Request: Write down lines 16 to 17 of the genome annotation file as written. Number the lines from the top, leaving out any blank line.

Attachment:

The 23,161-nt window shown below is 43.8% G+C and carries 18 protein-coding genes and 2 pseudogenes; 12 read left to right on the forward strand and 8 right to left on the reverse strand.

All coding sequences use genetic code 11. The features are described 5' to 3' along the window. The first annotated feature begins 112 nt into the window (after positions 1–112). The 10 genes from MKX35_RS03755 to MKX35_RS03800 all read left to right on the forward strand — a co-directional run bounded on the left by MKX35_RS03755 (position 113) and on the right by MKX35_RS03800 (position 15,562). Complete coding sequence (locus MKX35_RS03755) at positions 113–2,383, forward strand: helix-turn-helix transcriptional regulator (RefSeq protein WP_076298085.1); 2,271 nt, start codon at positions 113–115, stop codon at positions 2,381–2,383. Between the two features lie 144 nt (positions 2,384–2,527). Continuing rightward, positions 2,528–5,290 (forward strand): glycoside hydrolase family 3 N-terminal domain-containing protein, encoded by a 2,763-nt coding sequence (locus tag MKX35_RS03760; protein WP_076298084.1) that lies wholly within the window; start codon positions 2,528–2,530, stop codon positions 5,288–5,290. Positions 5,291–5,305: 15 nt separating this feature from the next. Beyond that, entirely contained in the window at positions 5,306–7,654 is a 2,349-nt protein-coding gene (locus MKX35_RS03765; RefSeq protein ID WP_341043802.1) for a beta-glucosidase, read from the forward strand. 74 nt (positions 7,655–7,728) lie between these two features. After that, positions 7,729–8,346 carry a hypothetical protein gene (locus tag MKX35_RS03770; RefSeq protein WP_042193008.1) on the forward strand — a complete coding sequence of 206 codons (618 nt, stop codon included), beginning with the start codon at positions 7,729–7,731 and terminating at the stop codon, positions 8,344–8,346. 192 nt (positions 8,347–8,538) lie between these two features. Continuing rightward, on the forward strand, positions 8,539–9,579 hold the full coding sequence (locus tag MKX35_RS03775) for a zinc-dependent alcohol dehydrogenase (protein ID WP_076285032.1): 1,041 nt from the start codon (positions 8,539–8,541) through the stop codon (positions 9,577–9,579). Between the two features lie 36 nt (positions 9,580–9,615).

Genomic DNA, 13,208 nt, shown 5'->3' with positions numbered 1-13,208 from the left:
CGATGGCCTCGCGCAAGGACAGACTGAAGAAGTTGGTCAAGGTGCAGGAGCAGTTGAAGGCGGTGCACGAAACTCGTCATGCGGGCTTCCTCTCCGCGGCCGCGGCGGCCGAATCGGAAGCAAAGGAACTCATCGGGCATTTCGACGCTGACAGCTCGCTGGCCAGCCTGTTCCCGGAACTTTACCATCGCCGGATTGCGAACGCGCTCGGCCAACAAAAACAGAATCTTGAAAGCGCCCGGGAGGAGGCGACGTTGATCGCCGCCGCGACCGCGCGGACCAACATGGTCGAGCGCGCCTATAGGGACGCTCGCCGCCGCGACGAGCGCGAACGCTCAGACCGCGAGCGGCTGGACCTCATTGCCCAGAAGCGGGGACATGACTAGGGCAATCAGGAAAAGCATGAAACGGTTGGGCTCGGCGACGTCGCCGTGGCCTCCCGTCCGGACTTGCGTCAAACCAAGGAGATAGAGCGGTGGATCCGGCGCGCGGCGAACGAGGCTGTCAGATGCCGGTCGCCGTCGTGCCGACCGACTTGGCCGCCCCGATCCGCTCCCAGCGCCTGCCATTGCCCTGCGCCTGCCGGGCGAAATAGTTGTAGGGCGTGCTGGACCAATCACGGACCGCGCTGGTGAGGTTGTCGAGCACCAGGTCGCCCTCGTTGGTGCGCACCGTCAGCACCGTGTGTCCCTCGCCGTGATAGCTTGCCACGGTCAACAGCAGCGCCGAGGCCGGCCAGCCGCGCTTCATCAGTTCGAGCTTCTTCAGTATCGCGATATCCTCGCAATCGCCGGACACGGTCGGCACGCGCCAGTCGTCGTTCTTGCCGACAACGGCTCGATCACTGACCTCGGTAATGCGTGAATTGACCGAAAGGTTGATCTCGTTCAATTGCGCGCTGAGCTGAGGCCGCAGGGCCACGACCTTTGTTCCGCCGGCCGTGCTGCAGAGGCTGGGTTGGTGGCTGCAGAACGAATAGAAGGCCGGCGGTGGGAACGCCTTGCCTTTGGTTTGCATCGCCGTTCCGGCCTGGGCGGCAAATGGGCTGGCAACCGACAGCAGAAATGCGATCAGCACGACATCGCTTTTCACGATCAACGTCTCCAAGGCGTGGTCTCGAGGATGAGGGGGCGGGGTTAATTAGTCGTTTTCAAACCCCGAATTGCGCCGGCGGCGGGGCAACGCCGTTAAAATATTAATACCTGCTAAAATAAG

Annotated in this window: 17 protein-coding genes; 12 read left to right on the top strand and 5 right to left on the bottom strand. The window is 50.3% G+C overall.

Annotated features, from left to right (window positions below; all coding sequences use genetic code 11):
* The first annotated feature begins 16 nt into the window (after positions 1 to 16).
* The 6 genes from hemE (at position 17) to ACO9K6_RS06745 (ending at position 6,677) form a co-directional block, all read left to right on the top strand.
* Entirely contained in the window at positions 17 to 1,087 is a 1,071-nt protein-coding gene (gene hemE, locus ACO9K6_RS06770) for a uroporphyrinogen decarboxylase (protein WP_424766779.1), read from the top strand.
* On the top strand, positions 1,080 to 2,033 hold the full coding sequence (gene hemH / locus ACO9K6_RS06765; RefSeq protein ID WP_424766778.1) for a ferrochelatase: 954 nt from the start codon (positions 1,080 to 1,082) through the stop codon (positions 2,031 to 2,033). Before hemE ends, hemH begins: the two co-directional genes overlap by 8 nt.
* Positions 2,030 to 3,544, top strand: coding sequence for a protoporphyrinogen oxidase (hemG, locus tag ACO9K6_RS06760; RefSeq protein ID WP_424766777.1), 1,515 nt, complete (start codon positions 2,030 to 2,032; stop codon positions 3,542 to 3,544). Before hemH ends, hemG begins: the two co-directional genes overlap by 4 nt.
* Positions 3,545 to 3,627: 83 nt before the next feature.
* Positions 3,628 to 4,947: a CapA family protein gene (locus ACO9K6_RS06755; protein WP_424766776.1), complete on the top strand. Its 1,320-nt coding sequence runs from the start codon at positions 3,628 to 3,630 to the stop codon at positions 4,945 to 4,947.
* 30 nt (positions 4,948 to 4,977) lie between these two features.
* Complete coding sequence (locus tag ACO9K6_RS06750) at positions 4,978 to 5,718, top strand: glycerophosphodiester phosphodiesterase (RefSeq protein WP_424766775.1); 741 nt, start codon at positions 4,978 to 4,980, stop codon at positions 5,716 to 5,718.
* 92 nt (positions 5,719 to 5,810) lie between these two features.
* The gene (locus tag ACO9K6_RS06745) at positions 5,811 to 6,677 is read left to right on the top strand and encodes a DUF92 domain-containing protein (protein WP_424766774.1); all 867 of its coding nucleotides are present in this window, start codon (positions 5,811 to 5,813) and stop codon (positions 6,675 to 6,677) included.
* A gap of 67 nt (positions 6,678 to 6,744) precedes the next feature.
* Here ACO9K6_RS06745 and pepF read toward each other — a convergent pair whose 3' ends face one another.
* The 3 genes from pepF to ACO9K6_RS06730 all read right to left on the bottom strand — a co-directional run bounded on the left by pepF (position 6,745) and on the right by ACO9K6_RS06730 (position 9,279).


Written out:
* 92 nt (positions 5,719 to 5,810) lie between these two features.
* The gene (locus tag ACO9K6_RS06745) at positions 5,811 to 6,677 is read left to right on the top strand and encodes a DUF92 domain-containing protein (protein WP_424766774.1); all 867 of its coding nucleotides are present in this window, start codon (positions 5,811 to 5,813) and stop codon (positions 6,675 to 6,677) included.